Václav Smil (Czech pronunciation: [ˈvaːtslaf ˈsmɪl]; born 9 December 1943) is a Czech-Canadian scientist and policy analyst. He is Distinguished Professor Emeritus in the Faculty of Environment at the University of Manitoba in Winnipeg, Manitoba, Canada. His interdisciplinary research interests encompass a broad area of energy, environmental, food, population, economic, historical and public policy studies. He has also applied these approaches to energy, food and environmental affairs of China.
He is a Fellow of the Royal Society of Canada (Science Academy) and the recipient of the American Association for the Advancement of Science Award for Public Understanding of Science and Technology in 2000. In 2010, he was named by Foreign Policy magazine to its list of FP Top 100 Global Thinkers. In 2013, he was appointed by the Governor General to the Order of Canada. In the fall of 2013, he was the EADS Distinguished Visitor at the American Academy in Berlin.
He has been an invited speaker in more than 300 conferences and workshops in the US, Canada, Europe, Asia and Africa, has lectured at many universities in North America, Europe and East Asia and has worked as a consultant for many US, European Union and international institutions.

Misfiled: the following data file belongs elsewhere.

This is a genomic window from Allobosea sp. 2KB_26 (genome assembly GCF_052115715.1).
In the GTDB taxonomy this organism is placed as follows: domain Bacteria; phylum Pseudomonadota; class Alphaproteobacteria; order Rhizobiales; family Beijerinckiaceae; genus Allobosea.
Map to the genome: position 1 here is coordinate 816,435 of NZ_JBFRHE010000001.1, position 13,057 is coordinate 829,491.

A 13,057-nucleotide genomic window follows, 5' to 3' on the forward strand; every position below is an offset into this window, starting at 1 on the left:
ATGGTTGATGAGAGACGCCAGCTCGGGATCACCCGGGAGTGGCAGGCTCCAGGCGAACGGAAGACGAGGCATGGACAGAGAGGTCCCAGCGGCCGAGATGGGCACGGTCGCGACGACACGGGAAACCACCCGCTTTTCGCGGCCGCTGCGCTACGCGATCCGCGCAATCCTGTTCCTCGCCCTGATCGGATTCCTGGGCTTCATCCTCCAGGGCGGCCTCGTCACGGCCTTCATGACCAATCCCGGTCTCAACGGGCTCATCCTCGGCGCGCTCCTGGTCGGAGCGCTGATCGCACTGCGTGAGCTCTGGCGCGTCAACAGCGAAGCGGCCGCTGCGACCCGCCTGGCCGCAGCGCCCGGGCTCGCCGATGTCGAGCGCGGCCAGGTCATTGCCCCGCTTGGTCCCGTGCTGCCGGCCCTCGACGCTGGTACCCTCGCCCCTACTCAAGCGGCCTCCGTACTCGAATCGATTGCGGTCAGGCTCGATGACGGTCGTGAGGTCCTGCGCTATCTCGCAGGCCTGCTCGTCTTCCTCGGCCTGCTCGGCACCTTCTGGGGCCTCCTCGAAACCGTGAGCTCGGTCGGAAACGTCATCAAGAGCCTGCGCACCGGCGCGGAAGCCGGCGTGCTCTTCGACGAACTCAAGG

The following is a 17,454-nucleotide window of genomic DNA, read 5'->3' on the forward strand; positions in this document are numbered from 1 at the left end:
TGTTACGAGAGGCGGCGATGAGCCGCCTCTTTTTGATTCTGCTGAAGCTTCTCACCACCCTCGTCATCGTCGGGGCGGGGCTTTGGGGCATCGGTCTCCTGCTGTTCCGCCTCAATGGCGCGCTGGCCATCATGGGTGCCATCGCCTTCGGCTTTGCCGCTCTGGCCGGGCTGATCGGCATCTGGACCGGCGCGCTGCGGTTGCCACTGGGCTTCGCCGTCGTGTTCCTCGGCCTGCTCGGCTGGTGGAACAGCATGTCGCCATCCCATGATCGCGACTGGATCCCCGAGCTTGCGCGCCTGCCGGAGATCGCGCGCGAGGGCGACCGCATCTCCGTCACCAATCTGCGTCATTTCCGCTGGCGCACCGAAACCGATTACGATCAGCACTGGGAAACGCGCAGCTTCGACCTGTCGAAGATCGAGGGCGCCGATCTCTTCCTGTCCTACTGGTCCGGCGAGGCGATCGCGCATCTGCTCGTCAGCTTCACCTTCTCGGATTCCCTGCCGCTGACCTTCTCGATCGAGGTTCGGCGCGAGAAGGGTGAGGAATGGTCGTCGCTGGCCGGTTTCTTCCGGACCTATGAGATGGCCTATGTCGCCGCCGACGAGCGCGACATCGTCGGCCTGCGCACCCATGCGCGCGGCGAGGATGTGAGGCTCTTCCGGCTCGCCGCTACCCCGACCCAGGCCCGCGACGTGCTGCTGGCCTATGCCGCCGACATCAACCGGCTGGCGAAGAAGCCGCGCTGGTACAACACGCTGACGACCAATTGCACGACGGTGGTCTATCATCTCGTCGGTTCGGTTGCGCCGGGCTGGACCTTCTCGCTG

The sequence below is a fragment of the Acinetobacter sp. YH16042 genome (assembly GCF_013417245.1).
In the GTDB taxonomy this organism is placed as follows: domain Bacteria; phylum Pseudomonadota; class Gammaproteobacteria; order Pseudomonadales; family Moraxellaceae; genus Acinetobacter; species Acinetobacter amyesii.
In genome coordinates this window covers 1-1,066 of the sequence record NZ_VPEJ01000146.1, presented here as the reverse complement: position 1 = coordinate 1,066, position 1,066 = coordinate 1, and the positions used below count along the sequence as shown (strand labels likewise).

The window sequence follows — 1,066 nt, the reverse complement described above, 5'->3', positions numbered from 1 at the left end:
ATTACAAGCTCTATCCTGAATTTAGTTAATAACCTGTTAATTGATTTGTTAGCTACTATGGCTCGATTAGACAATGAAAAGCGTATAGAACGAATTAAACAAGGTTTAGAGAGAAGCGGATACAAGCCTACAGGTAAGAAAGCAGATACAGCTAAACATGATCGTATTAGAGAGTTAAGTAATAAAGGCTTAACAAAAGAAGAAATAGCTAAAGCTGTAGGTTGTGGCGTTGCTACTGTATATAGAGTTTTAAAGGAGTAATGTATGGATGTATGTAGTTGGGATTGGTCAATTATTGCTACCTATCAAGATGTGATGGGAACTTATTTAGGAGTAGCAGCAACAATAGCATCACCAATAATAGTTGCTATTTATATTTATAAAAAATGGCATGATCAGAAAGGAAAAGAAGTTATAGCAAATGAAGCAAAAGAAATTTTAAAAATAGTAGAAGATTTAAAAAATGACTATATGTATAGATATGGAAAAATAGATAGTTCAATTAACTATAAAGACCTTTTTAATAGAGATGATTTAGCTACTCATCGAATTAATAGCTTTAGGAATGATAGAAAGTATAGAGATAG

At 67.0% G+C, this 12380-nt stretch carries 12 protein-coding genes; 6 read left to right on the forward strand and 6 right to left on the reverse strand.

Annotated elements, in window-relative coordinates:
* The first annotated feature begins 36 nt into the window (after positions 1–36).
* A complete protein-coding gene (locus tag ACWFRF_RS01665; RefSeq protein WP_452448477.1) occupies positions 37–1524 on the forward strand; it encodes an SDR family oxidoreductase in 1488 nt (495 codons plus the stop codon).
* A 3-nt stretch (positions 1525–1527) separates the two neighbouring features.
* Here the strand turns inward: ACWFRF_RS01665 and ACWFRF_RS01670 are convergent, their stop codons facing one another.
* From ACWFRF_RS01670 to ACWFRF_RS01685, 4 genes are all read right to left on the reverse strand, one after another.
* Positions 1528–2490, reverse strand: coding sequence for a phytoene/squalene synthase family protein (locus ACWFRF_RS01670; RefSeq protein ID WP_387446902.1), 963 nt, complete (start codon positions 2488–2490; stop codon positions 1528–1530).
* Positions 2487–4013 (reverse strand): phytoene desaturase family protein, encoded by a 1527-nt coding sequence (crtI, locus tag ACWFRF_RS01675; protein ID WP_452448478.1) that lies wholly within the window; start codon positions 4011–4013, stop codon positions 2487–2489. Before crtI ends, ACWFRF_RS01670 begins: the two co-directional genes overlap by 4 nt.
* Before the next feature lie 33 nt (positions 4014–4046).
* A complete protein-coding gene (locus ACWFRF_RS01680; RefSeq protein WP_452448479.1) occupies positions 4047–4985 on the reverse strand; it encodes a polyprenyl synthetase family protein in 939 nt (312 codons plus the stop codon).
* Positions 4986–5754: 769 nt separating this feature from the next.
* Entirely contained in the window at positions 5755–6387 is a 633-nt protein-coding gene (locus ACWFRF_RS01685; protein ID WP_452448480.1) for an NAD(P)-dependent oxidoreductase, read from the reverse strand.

Included among Smil's admirers is Microsoft co-founder Bill Gates, who has read all of Smil's 36 books. "I wait for new Smil books the way some people wait for the next Star Wars movie," Gates wrote in 2017. "I'll forever be Bill Gates' scientist," Smil ruefully said. "He's a slayer of bullshit," says David Keith, an energy and climate scientist at Harvard University.
The insights contained here are just a smattering of the 71 snapshots Vaclav Smil offers us in his book Numbers Don’t Lie. Each story offers an opportunity to sharpen low-resolution ideas about population, civilization, globalization, energy usage, technology, and the environment using the most reliable statistics available on the subjects. The internet is already bursting with facts and figures—most of which are misleading, outdated, outright false, or fail to offer a sense of scale, proportion, and context. Smil goes to great lengths to be objective, pulling statistics from only four kinds of primary sources: “worldwide statistics published by global organizations, yearbooks issued by national institutions, historical statistics compiled by national agencies, and papers in scientific journals.” Taken together, these figures help us better understand our world and current moment in history.
Bio information sourced from Wikipedia